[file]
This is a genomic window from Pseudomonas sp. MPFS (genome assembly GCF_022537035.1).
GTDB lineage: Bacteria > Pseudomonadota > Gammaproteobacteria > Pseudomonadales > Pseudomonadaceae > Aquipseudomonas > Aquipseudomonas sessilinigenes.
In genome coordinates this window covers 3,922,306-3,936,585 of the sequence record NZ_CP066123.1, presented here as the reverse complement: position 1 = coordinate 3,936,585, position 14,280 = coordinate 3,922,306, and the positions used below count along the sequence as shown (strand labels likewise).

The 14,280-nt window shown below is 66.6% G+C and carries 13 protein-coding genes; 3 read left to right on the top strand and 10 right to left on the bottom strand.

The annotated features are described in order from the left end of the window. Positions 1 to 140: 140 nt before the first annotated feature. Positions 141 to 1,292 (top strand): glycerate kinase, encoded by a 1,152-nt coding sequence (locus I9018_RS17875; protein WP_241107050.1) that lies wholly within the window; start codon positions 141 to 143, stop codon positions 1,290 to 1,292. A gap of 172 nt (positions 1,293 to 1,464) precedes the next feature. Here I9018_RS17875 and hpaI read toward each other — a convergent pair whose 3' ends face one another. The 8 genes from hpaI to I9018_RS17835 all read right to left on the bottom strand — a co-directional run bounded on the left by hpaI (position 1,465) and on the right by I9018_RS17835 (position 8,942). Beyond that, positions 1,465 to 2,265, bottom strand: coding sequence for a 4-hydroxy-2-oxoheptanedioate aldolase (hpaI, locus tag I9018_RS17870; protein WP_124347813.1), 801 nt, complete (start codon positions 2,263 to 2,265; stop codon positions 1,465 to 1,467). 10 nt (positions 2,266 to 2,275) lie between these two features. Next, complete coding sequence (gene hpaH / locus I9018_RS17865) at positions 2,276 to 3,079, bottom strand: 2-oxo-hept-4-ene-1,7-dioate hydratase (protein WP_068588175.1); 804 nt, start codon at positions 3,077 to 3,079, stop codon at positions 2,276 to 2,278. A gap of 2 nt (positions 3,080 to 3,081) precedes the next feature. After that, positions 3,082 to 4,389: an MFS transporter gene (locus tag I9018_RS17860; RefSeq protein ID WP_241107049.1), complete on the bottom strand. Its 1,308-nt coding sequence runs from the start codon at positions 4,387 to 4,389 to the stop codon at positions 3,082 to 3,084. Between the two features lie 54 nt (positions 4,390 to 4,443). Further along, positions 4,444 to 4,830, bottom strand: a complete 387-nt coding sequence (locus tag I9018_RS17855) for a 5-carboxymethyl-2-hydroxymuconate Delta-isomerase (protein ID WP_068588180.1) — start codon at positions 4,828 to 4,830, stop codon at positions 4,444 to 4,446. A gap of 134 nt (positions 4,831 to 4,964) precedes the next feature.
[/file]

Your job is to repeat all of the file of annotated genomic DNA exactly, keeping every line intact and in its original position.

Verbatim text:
This is a genomic window from Pseudomonas sp. MPFS (genome assembly GCF_022537035.1).
GTDB lineage: Bacteria > Pseudomonadota > Gammaproteobacteria > Pseudomonadales > Pseudomonadaceae > Aquipseudomonas > Aquipseudomonas sessilinigenes.
In genome coordinates this window covers 3,922,306-3,936,585 of the sequence record NZ_CP066123.1, presented here as the reverse complement: position 1 = coordinate 3,936,585, position 14,280 = coordinate 3,922,306, and the positions used below count along the sequence as shown (strand labels likewise).

The 14,280-nt window shown below is 66.6% G+C and carries 13 protein-coding genes; 3 read left to right on the top strand and 10 right to left on the bottom strand.

The annotated features are described in order from the left end of the window. Positions 1 to 140: 140 nt before the first annotated feature. Positions 141 to 1,292 (top strand): glycerate kinase, encoded by a 1,152-nt coding sequence (locus I9018_RS17875; protein WP_241107050.1) that lies wholly within the window; start codon positions 141 to 143, stop codon positions 1,290 to 1,292. A gap of 172 nt (positions 1,293 to 1,464) precedes the next feature. Here I9018_RS17875 and hpaI read toward each other — a convergent pair whose 3' ends face one another. The 8 genes from hpaI to I9018_RS17835 all read right to left on the bottom strand — a co-directional run bounded on the left by hpaI (position 1,465) and on the right by I9018_RS17835 (position 8,942). Beyond that, positions 1,465 to 2,265, bottom strand: coding sequence for a 4-hydroxy-2-oxoheptanedioate aldolase (hpaI, locus tag I9018_RS17870; protein WP_124347813.1), 801 nt, complete (start codon positions 2,263 to 2,265; stop codon positions 1,465 to 1,467). 10 nt (positions 2,266 to 2,275) lie between these two features. Next, complete coding sequence (gene hpaH / locus I9018_RS17865) at positions 2,276 to 3,079, bottom strand: 2-oxo-hept-4-ene-1,7-dioate hydratase (protein WP_068588175.1); 804 nt, start codon at positions 3,077 to 3,079, stop codon at positions 2,276 to 2,278. A gap of 2 nt (positions 3,080 to 3,081) precedes the next feature. After that, positions 3,082 to 4,389: an MFS transporter gene (locus tag I9018_RS17860; RefSeq protein ID WP_241107049.1), complete on the bottom strand. Its 1,308-nt coding sequence runs from the start codon at positions 4,387 to 4,389 to the stop codon at positions 3,082 to 3,084. Between the two features lie 54 nt (positions 4,390 to 4,443). Further along, positions 4,444 to 4,830, bottom strand: a complete 387-nt coding sequence (locus tag I9018_RS17855) for a 5-carboxymethyl-2-hydroxymuconate Delta-isomerase (protein ID WP_068588180.1) — start codon at positions 4,828 to 4,830, stop codon at positions 4,444 to 4,446. A gap of 134 nt (positions 4,831 to 4,964) precedes the next feature.